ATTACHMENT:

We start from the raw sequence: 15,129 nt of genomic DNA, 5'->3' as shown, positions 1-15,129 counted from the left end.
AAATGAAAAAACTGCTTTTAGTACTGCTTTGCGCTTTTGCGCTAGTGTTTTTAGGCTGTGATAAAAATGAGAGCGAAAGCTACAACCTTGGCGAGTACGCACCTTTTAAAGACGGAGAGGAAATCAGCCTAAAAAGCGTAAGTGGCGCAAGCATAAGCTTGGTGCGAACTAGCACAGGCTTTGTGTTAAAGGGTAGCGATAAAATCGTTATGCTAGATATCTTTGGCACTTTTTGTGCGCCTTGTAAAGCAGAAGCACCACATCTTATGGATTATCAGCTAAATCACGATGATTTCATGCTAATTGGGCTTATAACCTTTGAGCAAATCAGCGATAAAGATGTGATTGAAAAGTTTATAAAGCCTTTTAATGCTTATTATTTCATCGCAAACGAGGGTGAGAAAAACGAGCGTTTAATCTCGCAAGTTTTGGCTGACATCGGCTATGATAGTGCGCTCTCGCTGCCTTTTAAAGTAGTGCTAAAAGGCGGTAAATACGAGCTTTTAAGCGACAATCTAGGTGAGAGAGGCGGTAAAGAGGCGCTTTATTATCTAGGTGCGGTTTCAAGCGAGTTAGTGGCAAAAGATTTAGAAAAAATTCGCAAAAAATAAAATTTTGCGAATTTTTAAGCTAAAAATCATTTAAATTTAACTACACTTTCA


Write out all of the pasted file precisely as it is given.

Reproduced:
We start from the raw sequence: 15,129 nt of genomic DNA, 5'->3' as shown, positions 1-15,129 counted from the left end.
AAATGAAAAAACTGCTTTTAGTACTGCTTTGCGCTTTTGCGCTAGTGTTTTTAGGCTGTGATAAAAATGAGAGCGAAAGCTACAACCTTGGCGAGTACGCACCTTTTAAAGACGGAGAGGAAATCAGCCTAAAAAGCGTAAGTGGCGCAAGCATAAGCTTGGTGCGAACTAGCACAGGCTTTGTGTTAAAGGGTAGCGATAAAATCGTTATGCTAGATATCTTTGGCACTTTTTGTGCGCCTTGTAAAGCAGAAGCACCACATCTTATGGATTATCAGCTAAATCACGATGATTTCATGCTAATTGGGCTTATAACCTTTGAGCAAATCAGCGATAAAGATGTGATTGAAAAGTTTATAAAGCCTTTTAATGCTTATTATTTCATCGCAAACGAGGGTGAGAAAAACGAGCGTTTAATCTCGCAAGTTTTGGCTGACATCGGCTATGATAGTGCGCTCTCGCTGCCTTTTAAAGTAGTGCTAAAAGGCGGTAAATACGAGCTTTTAAGCGACAATCTAGGTGAGAGAGGCGGTAAAGAGGCGCTTTATTATCTAGGTGCGGTTTCAAGCGAGTTAGTGGCAAAAGATTTAGAAAAAATTCGCAAAAAATAAAATTTTGCGAATTTTTAAGCTAAAAATCATTTAAATTTAACTACACTTTCA